High Tech Meets High Fashion


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At The Met, the Costume Institute’s “Manus x Machina” delights, challenges and surprises


Photos



  • Gallery view of two Noa Raviv 2014 creations involving 3-D-printed polymer and hand-sewn tulle with adhesive appliqué of laser-cut polyester. Photo: Adel Gorgy




  • Gallery view of Issey Miyake's ingenious “Rhythm Pleats” dresses which fold to flat geometric shapes. Photo: Adel Gorgy




  • Iris van Herpen, Dress, 2012, 3-D-printed dark orange epoxy. Photo: Adel Gorgy




  • Hussein Chalayan, “Kaikoku” Floating Dress, 2011–12, a motorized, wheeled, cast fiberglass, radio-controlled dress at “Manus x Machina.” Photo: Adel Gorgy




  • Iris van Herpen's “Ensemble,” 2010 in polyamide, acrylic, and leather is a showstopper among showstoppers. Photo: Adel Gorgy



Now that the movie stars, musicians, moguls and paparazzi have moved on to other red carpets, “Manus x Machina” at The Met’s Costume Institute is waiting to dazzle, challenge and surprise both the fashion cognoscenti and those who just love a good show. And “Manus x Machina” is an extraordinary show on many levels; exquisite designs and craftsmanship join with wildly inventive visions ensconced in a breathtaking installation (a hallmark of recent Costume Institute exhibitions).

Passing through the medieval galleries, with their soaring ceilings and hushed, religious overtones brings visitors to the Robert Lehman Wing, which the Costume Institute is filling for the first time. The space may not be immediately recognizable, as it’s been completely transformed by a cocoon of scaffolding and white scrim, creating halls and alcoves, apses and altars on which to present stunning examples of what human imagination can produce, whether by hand or machine.

Soothing, hymn-like sounds from Brian Eno’s “An Ending (Ascent),” slow the pace and add an almost spiritual element to a “Wedding Ensemble” by Karl Lagerfeld for House of Chanel (2014–15), the centerpiece of the exhibition. It’s placed on a pedestal, under a towering dome onto which details of digitally produced golden embroidery are projected. The train of the dress extends seemingly forever, and the heavenly voices surrounding it call to mind a slow, regal march of the greatest import. No doubt, it’s a spectacular dress, but the staging elevates it to an otherworldly level.

Surrounding it, in cases, are various pages from one of fashion’s sacred writs, the one that inspired the exhibition. “Encyclopedia, or Systematic Dictionary of the Sciences, Arts, and Crafts,” written by Denis Diderot and Jean le Rond d’Alembert between 1751 and 1772, had the audacity and prescience to suggest that dressmaking belonged in the same realms as the other arts and sciences. Just as the book divided the craft into separate fields of expertise, the exhibition is broken into six sections. Embroidery, featherwork and floral treatments are explored on the upper floor. Pleating, lacework, leather and even more experimental techniques like 3-D printing, melting and lasers are found in the galleries downstairs.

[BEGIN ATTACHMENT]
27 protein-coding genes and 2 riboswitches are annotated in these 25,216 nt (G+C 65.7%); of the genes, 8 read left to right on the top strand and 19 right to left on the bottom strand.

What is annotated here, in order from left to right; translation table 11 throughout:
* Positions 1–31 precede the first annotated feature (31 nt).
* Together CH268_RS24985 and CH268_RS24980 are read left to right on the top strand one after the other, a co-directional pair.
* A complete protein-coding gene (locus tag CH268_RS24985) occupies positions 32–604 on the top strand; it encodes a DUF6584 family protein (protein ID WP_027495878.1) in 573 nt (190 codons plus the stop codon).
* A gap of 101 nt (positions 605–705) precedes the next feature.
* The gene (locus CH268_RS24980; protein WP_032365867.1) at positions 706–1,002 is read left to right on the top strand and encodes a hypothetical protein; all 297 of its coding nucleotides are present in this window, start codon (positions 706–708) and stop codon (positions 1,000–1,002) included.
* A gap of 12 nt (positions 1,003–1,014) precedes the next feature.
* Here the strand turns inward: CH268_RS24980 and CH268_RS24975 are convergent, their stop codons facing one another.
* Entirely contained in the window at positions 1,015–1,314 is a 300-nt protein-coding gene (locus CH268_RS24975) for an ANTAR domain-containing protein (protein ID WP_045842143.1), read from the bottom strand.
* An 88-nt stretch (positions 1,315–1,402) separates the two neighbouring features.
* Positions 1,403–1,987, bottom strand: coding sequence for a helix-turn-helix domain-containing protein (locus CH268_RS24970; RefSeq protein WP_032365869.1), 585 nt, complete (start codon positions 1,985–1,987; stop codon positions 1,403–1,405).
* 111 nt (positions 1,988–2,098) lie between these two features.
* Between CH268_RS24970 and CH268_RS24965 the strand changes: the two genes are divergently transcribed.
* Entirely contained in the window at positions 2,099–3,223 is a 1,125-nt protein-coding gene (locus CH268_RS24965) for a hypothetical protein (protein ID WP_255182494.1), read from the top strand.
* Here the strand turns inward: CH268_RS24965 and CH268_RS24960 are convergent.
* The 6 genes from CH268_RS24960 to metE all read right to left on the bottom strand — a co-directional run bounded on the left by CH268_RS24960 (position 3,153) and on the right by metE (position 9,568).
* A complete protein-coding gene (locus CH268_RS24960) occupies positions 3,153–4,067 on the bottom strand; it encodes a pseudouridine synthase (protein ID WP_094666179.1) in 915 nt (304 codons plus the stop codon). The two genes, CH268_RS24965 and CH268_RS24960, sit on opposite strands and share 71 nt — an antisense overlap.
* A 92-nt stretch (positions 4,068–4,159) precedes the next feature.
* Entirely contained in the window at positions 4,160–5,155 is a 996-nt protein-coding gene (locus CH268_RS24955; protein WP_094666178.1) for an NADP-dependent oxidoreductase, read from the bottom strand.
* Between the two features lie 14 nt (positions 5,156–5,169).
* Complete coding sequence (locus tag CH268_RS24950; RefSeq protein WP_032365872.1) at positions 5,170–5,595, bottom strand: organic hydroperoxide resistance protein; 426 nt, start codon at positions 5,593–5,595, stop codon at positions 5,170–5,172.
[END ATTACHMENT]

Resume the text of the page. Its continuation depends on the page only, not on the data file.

Curator Andrew Bolton described looking at a particular couture dress and realizing that every part of it was done by machine, save the hemming and the sewing of the zipper. It brought home that the idea of the handmade being somehow more desirable, more valuable and more important than a machine-made counterpart was no longer true. “Manus x Machina” sets out, he said, to “debunk and demystify” this hierarchy by presenting works from the past century, both hand and machine crafted.

Bolton contends that artists make use of whatever tool best enables them to achieve their creative vision. While he pointed out that “human hands are great machines,” new technologies, like laser cutting, make previously unattainable visions possible.

A dress by Sarah Burton for Alexander McQueen (2012) is encrusted with shells, pearls and coral, all sewn by hand. “It took days and days to finish,” the wall text tells us. It’s paired with a Givenchy evening dress (1963) in deep orange, but a more interesting contrast is with Iris van Herpen’s 3-D-printed epoxy dress (2012) on the lower floor. Both Burton’s and van Herpen’s dresses cover the torso with jutting shapes in red-orange. Burton’s is hand-stitched by seamstresses in India, while van Herpen’s, the wall texts explain, “was built layer by layer in a vessel of liquid polymer. The polymer hardens when struck by a laser beam.” Manus x Machina in a nutshell.

Van Herpen is the creator of some of the most dazzling, mind-bending designs in an exhibition where plastic exoskeletons and fractal progressions are as common as feathers and sequins. Hussein Chalayan’s “Kaikoku” floating dress (2011–12) is a gold-painted shell of polyester resin. It has an opening in the back, and the wearer steps in and onto a motorized, wheeled platform that glides the creation across the floor. If desired, 50 crystals can be electronically jettisoned; they fall to the floor like maple tree seed pods. A video displays the process/performance. Issey Miyake’s pleated constructions may use technology but without touting their high-tech roots. They recall the pleated garments of ancient Egypt as well as simple, colorful paper lanterns. They’re playful and cheerful, and at the same time wonders of technique.

Whether your tastes run more to space-age or timeless fashions, all garments are a mixture of man and machine. A scissor in a hand: man and machine. It’s a bit hard to believe, but intriguing and delightful to see, the extremes of both elegance and inventiveness presented in The Met’s latest temple to fashion.






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